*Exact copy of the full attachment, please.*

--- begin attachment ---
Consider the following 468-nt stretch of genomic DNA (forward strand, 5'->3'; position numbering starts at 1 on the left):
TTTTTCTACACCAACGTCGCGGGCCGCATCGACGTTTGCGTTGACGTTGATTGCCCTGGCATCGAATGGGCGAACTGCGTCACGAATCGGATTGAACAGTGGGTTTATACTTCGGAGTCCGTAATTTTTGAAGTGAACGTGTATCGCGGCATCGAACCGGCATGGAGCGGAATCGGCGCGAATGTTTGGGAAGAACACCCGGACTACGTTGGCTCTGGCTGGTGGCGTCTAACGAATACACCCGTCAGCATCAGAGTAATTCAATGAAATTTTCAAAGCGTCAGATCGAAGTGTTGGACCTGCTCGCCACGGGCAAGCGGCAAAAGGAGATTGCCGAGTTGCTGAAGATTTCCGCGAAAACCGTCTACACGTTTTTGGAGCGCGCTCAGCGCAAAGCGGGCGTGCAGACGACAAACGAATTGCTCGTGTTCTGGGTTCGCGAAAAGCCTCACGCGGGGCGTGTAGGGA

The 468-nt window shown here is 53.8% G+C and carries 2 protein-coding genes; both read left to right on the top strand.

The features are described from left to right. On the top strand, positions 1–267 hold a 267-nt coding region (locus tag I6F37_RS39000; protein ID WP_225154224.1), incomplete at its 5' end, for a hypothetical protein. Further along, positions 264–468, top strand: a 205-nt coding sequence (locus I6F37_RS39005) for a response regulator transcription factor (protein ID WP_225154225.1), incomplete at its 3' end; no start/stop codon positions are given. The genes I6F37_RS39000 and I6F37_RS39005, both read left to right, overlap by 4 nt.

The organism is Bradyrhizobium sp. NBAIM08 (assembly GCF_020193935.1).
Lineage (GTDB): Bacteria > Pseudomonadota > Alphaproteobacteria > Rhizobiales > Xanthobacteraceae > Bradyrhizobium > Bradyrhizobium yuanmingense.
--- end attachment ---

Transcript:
Consider the following 468-nt stretch of genomic DNA (forward strand, 5'->3'; position numbering starts at 1 on the left):
TTTTTCTACACCAACGTCGCGGGCCGCATCGACGTTTGCGTTGACGTTGATTGCCCTGGCATCGAATGGGCGAACTGCGTCACGAATCGGATTGAACAGTGGGTTTATACTTCGGAGTCCGTAATTTTTGAAGTGAACGTGTATCGCGGCATCGAACCGGCATGGAGCGGAATCGGCGCGAATGTTTGGGAAGAACACCCGGACTACGTTGGCTCTGGCTGGTGGCGTCTAACGAATACACCCGTCAGCATCAGAGTAATTCAATGAAATTTTCAAAGCGTCAGATCGAAGTGTTGGACCTGCTCGCCACGGGCAAGCGGCAAAAGGAGATTGCCGAGTTGCTGAAGATTTCCGCGAAAACCGTCTACACGTTTTTGGAGCGCGCTCAGCGCAAAGCGGGCGTGCAGACGACAAACGAATTGCTCGTGTTCTGGGTTCGCGAAAAGCCTCACGCGGGGCGTGTAGGGA

The 468-nt window shown here is 53.8% G+C and carries 2 protein-coding genes; both read left to right on the top strand.

The features are described from left to right. On the top strand, positions 1–267 hold a 267-nt coding region (locus tag I6F37_RS39000; protein ID WP_225154224.1), incomplete at its 5' end, for a hypothetical protein. Further along, positions 264–468, top strand: a 205-nt coding sequence (locus I6F37_RS39005) for a response regulator transcription factor (protein ID WP_225154225.1), incomplete at its 3' end; no start/stop codon positions are given. The genes I6F37_RS39000 and I6F37_RS39005, both read left to right, overlap by 4 nt.

The organism is Bradyrhizobium sp. NBAIM08 (assembly GCF_020193935.1).
Lineage (GTDB): Bacteria > Pseudomonadota > Alphaproteobacteria > Rhizobiales > Xanthobacteraceae > Bradyrhizobium > Bradyrhizobium yuanmingense.